SCHOOL OF ENGINEERING
Lightcraft Will Use Laser Power for Space Travel
In a Nov. 20 lecture, Myrabo, who is on extended sabbatical at Edwards Air Force Base in California, described his progress in testing the concept.
Since 1983, more than 1,000 Rensselaer students have worked on the Lightcraft project, Myrabo said. Now, he is funded by the Air Force and NASA to move the project toward reality. Lightcraft models built in a Rensselaer machine shop are being flight-tested at the White Sands Missile Range.
A carbon-dioxide-pulsed laser beams power to a Lightcraft, greatly reducing the need to carry heavy fuel. A mirror concentrates the laser pulses, heating the air until it explodes, providing propulsion.
Eliminating the need to carry heavy fuel cuts costs by several orders of magnitude. Instead of the $1 million it now costs to put a man in space, Myrabo is aiming for $10 a pound, the price of a first-class airplane ticket.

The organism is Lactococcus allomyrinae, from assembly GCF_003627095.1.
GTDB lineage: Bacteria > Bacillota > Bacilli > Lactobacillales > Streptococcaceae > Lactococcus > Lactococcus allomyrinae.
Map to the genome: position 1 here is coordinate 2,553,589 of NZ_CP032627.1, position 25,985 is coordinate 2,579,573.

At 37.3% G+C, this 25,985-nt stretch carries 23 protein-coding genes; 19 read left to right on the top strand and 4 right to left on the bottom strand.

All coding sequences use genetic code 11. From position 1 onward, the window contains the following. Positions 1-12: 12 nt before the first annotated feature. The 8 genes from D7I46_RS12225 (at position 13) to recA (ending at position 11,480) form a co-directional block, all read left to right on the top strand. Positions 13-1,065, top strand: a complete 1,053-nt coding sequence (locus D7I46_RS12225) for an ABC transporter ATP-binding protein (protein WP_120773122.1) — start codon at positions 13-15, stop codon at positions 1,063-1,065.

Using pulses from a 10-kilowatt laser, Myrabo already has sent 25-gram aluminum models up 99 feet, higher than Robert Goddard's first two successful rocket flights. NASA is funding a laser upgrade to 100 kilowatts, which Myrabo believes will send the models 10 kilometers into space. The goal, he says, is to put a one-kilogram model into orbit within five years.
This would make possible a new generation of low-cost microsatellites for high-resolution imaging and mapping, global positioning systems, astronomical telescopes, and communications and relay systems.
Myrabo is also exploring the use of microwaves rather than laser beams to power future Lightcraft vehicles. The beams would come from orbiting microwave stations.
Rensselaer students are now designing and testing components for more advanced Lightcraft vehicles that could be used for cheap manned space travel.
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